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Thursday, July 24 2014 8:05 PM EDT2014-07-25 00:05:30 GMT
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Thursday, July 24 2014 7:55 PM EDT2014-07-24 23:55:14 GMT
The alleged murder weapon (Source: WSFA 12 News)
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HUNTSVILLE, AL (WAFF) -
One Sunday morning two months ago, Tonia Osieczanek-Damen's 7-year-old daughter woke up with a rash on her face. She took her to the Pediatric Emergency Room at Huntsville Hospital for Women and Children at 11:15 a.m. But she says it took about 5 hours and 20 minutes before they got called back to see a doctor.
"I had expected a wait, and I know things can't happen just like that, especially at a hospital and people will be seen before you even if they come in after you," said Osieczanek-Damen. " But it was absurd."
Huntsville Hospital disputes that claim. They say their records show her daughter was treated and released in just under five hours. Five hours would be the exception to any hospital's norm, but what is a normal E.R. waiting time?
According to data compiled by the Centers for Medicare and Medicaid Services, the national average is 28 minutes. That's from the time you walk into the door to the time you're seen by a doctor, nurse practitioner or physician's assistant. In Alabama, the average is 36 minutes.
But in North Alabama, the wait times at four of the largest hospitals are well above that. Decatur-Morgan - 45 minutes, Crestwood - 47 minutes, Athens-Limestone - 48 minutes and Huntsville Hospital- 60 minutes. That's a composite of Huntsville Hospital's main hospital, its hospital in Madison and the Pediatric E.R. at Women's and Children's. Their 60-minute wait is more than double the national average.
Tracy Doughty, Vice President for Emergency and Trauma Services at Huntsville Hospital, doesn't question the accuracy of the numbers in the study. Hospitals report those numbers themselves to the federal government, but he also pointed to the fact that Huntsville Hospital advertises its wait times 24 hours a day on its website. During our interview, those times ranged from 11 to 29 minutes. Are those closer to the norm?
"I would think so,"said Doughty. "Sometimes at main (Huntsville Hospital), if there have been a lot of car wrecks, it might get up to 35, 40 minutes." Still, while some times fall in the low double digits, there were obviously plenty of others above an hour over a year's time to average 60 minutes.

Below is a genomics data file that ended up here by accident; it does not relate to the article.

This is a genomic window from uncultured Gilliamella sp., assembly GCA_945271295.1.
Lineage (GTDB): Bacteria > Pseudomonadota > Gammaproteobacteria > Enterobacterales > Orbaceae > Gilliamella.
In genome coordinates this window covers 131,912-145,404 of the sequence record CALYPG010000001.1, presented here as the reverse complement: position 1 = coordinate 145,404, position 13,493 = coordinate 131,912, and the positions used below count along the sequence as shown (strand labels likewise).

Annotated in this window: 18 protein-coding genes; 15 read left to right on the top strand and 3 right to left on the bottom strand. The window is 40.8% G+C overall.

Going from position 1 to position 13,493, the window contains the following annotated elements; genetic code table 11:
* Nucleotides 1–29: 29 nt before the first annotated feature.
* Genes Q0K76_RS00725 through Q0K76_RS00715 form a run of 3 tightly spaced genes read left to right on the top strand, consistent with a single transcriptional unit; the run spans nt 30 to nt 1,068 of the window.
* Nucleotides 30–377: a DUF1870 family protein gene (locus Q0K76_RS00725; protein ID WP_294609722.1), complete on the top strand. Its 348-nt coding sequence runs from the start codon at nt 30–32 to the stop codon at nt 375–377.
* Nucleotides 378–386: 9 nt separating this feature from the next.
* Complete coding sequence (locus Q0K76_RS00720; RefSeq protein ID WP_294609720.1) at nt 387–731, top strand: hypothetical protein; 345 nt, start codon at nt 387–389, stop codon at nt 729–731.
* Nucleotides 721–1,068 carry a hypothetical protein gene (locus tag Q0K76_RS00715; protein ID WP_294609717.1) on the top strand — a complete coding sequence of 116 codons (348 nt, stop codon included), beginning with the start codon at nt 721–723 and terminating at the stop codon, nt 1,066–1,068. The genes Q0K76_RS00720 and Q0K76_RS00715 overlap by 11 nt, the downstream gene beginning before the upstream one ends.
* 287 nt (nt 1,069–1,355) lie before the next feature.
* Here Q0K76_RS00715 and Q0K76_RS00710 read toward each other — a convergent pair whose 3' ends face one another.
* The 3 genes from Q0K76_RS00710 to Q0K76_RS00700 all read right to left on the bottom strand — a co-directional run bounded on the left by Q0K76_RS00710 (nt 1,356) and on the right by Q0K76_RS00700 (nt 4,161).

Now, Huntsville Hospital is a Level-1 trauma center, the only one in North Alabama. So, it also handles the most critical patients, and the other two Level-1 trauma centers in the state also have high average wait times. UAB's is 46 minutes, and the University of South Alabama's is 66 minutes. And according to Huntsville Hospital, they handle 75-80% of the ambulance calls in the area.
"Patients in our lobby, they don't see who comes in the back door a lot of times, and it's kind of hard to explain to them," said Doughty.
But Osieczanek-Damen says she checked with the E.R. desk at least four times that December morning. "There were two ambulances that I know of that came in during that time period," said Osieczanek-Damen. "But, I mean, five hours still?"
Hospital officials told me there were 28 patients that came through the Pediatric E.R. that morning with several babies going to intensive care. "They should be prepared to deal with that stuff as well, and if not, they need to possibly adjust their methods," said Osieczanek-Damen.
Doughty says Huntsville Hospital's doing that. They've added an industrial engineer to the E.R. team, essentially an efficiency expert. "They're looking at all of our processes and looking at errors of not adding value to the patients' visit, and we think we've gotten tons better over the last year," said Doughty.
At Crestwood Medical Center, they're about to break ground on an E.R. expansion, one that should cut down on their 47-minute average wait time. "We have a lot of sick patients who come through," said Director of Marketing Lori Light. "We're seeing a lot of cardiac, a lot of respiratory, flu, a lot of critical patients that require a lot of testing, and many of them are admitted to the hospital, so that does increase the time that they are in the hospital, and it may mean that other patients have to wait a little bit longer."
Farther west, Shoals Hospital is above the state and national average at 41 minutes, but the average wait times for the other two main hospitals in the Shoals are much shorter. Helen Keller's average wait time is 25 minutes and ECM Hospital's is 21 minutes.
"You come in, you get a quick triage, and then you get taken straight back to a room," said E.R. Director Amy Roden. "And that helps decrease our length of stay and wait time in the E.R."
Osieczanek-Damen says six or seven families left without seeing a doctor at the Women's and Children's Pediatric E.R. the morning she was there. She almost left, concerned about her daughter, who had walking pneumonia that led to the rash she came in for.
"Not only are they already sick, and that's the reason that you're there obviously," said Osieczanek-Damen. "But you're sitting there in that waiting room for five hours being exposed to everything else that's there. And it's not helping the case of the child who, obviously, can get sicker a lot easier."
Doughty says their numbers show only 2% of their patients leave before a doctor sees them. But with nearly 90,000 E.R. patients a year, that is more than 1500 people walking out.
"We call it chasing zero," said Doughty. "Having no wait times, nobody leave unhappy. So, we're striving to do that, and we've got work to do but we're pushing forward."
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